WASHINGTON -- Prospects of quickly ending a partial government shutdown seemed unlikely Thursday as President Barack Obama and Republicans continued pointing fingers at one another -- and as Obama placed the blame squarely on House Speaker John Boehner.
Speaking at a Maryland construction company, Obama insisted there are enough Democrats and Republicans in the House of Representatives to pass a measure to reopen the government, but that Boehner refuses to defy House conservatives.
"The only thing that is keeping the government shut down, the only thing preventing people from going back to work and basic research starting back up ...
is that Speaker John Boehner won't even let the bill get a 'yes' or 'no' vote because he doesn't want to anger the extremists in his party," Obama said.
He called on Boehner, R-Ohio, to put up for a vote a measure to restart the government that doesn't include repeal or delay of the health care law.
"Put it on the floor and let every individual member of Congress make up their own minds," Obama said. "It should be that simple."
Boehner insisted Republicans want to resolve the dispute "as soon as possible," but he said it would require "Democrats to realize neither side gets everything it wants."
Republicans are insistent on delaying or defunding Obama's Affordable Care Act, and Boehner said that reports of problems with the health care websites underscore the need to negotiate.
"With Obamacare proving to be a train wreck, the president's insistence on steamrolling ahead with this flawed program is irresponsible," Boehner said. "It's time for the president and Senate Democrats to come to the negotiating table and drop their my-way-or-the-highway approach that gave us this shutdown."
There's been some talk of fashioning a government funding bill that includes repeal of the law's 2.3 percent tax on medical devices.
The House included repeal of the tax in one of the measures it passed, and the Senate earlier this year endorsed repeal by an overwhelming vote.
But Senate Majority Leader Harry Reid, D-Nev., reiterated his stand Thursday: If you want repeal, open up the government first.
"We said we'll negotiate on anything they want to talk about. That includes, as we indicated, anything -- health care device tax. But the government has to be open," Reid said.
Obama defended the health care rollout in his remarks, noting that more than 6 million people visited the website healthcare.gov the day it opened.
"Millions of Americans have made it clear they do want health insurance," Obama said.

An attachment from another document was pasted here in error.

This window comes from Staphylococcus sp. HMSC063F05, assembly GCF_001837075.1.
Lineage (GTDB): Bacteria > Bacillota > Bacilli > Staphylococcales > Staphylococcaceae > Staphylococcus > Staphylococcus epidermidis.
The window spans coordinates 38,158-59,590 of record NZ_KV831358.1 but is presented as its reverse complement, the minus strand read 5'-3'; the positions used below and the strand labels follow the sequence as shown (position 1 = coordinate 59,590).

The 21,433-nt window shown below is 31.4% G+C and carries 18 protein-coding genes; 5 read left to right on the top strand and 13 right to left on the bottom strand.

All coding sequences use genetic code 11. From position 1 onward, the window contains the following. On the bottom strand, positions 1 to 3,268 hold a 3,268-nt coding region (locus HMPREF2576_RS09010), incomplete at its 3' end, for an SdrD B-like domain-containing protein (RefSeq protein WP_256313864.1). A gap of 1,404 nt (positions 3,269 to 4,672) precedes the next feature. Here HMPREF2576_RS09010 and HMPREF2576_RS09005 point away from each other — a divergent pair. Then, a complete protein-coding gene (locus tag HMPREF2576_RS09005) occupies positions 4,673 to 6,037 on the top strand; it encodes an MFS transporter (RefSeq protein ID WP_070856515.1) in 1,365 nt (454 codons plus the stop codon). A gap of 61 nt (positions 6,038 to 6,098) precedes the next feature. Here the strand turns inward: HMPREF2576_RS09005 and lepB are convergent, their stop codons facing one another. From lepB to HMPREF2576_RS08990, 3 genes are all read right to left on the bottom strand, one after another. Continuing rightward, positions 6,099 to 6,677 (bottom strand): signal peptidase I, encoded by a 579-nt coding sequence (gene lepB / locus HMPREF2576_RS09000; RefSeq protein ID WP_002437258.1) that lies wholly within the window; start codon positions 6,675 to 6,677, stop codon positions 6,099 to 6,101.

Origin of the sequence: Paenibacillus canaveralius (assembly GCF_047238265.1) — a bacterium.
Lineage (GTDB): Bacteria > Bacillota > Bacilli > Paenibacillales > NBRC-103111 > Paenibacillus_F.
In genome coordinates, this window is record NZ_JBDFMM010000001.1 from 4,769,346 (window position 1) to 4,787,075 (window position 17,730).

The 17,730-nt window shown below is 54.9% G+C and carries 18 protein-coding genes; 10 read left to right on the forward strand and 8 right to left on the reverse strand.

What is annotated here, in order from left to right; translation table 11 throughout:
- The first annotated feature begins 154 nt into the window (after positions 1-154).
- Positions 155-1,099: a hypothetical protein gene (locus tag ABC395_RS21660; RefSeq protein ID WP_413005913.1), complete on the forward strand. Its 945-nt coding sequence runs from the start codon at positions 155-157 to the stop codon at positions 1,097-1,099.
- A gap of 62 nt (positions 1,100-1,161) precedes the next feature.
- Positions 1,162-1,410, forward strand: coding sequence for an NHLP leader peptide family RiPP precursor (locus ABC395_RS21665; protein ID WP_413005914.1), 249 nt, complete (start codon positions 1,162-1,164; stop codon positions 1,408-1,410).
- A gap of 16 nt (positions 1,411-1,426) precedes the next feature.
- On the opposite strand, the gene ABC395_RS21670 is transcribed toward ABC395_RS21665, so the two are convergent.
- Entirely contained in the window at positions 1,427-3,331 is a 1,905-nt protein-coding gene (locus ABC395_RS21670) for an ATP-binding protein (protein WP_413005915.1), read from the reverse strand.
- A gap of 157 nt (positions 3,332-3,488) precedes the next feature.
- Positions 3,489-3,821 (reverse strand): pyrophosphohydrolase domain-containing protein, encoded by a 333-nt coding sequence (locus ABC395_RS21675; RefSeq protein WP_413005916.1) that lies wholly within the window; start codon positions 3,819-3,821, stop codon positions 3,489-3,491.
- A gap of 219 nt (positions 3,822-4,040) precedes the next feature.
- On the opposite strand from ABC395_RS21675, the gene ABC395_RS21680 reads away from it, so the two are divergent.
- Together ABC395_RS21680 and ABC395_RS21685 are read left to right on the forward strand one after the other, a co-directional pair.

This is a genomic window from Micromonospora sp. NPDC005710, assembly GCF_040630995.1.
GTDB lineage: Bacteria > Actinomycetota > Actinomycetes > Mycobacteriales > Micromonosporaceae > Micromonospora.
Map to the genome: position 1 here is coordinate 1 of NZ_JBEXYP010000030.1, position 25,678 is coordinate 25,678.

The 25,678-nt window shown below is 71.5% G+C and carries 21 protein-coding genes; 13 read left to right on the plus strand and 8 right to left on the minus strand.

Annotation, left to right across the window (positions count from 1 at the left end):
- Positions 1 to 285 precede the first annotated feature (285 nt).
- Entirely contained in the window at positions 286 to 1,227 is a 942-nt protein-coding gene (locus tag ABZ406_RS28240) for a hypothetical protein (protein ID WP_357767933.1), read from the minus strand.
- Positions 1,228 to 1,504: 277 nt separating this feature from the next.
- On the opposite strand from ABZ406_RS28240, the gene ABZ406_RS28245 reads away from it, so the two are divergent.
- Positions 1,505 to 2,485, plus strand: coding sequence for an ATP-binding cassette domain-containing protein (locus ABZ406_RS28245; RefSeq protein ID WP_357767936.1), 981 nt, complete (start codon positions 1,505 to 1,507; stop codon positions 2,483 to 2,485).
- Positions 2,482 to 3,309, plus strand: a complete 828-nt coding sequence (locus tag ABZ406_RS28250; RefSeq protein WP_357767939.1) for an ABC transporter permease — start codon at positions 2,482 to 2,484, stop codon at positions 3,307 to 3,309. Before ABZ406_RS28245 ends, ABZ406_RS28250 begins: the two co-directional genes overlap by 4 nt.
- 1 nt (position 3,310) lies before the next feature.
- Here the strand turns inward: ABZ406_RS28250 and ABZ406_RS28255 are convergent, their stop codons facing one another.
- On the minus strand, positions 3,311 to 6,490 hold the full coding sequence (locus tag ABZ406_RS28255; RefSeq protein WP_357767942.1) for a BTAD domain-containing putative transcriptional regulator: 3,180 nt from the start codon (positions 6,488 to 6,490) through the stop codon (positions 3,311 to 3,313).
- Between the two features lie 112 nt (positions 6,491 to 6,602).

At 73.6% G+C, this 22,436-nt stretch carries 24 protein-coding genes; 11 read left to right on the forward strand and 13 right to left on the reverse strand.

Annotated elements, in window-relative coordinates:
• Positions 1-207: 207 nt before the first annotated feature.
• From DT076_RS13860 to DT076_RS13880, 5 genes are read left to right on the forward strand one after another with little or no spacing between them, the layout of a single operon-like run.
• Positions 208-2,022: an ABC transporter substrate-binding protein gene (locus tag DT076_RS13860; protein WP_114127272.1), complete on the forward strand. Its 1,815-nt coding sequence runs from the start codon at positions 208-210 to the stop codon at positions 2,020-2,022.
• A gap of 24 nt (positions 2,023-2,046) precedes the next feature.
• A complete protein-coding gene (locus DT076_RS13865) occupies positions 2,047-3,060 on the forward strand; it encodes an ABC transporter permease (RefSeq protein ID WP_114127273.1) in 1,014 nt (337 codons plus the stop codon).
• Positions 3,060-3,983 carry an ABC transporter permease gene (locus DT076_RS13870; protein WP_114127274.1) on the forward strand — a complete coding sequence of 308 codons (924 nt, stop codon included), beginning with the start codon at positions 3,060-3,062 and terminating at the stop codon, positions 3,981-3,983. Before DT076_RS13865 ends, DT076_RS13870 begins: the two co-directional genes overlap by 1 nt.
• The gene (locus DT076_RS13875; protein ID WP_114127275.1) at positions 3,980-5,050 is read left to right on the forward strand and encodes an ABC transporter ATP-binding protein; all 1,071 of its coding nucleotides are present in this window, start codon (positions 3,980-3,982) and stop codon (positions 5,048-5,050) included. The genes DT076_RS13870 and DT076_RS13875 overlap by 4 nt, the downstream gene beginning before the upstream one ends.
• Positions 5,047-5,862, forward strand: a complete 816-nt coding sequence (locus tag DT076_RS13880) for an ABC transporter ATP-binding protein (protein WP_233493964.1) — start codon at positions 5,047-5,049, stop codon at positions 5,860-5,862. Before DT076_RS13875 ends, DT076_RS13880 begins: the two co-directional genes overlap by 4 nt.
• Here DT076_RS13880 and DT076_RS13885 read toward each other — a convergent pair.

White House spokesman Jay Carney said more Americans had visited the website than "visit southwestairlines.com in a month," but he said the White House does not yet have statistics on the number of enrollees.
"We're focused on improving the consumer experience and making sure that the American people have the information they need through healthcare.gov and through the toll-free number to begin to make assessments about what kind of insurance they'd like," he said.
Some House Republicans have suggested they would be open to passing legislation that funds the government without touching the health care law, but there appeared to be no new talks between members of Congress and the White House to reach a resolution.
Senate Republican leader Mitch McConnell of Kentucky chided Obama for visiting the construction company in Maryland "rather than sitting down to get this thing solved. It's disappointing."
He pinned the blame for the shutdown on Obama and congressional Democrats for refusing to revise the health care law, calling it a "pretty reasonable request."
With little progress on a budget deal that would end the shutdown, the administration began ramping up its warnings about the dangers of default.
The nation is expected to exhaust its borrowing authority by Oct. 17.
The Treasury Department released a six-page report Thursday warning that a default on the debt could be "catastrophic" and spark another recession.
"A default would be unprecedented and has the potential to be catastrophic: credit markets could freeze, the value of the dollar could plummet, U.S. interest rates could skyrocket, the negative spillovers could reverberate around the world, and there might be a financial crisis and recession that could echo the events of 2008 or worse," the report said.
In Maryland, Obama said Republicans are hoping to get "extra concessions" out of him in exchange for lifting the debt ceiling, but he said he won't negotiate.
"There will be no negotiations over this," he said of the debt ceiling. "The American people are not pawns in some political game."
The New York Times reported that Boehner has told his colleagues that he is determined to prevent a default and is willing to pass a measure through a combination of Republican and Democratic votes.
But Michael Steel, a spokesman for Boehner, said, "Boehner has always said that the United States will not default on its debt, but if we're going to raise the debt limit, we need to deal with the drivers of our debt and deficits. That's why we need a bill with cuts and reforms to get our economy moving again."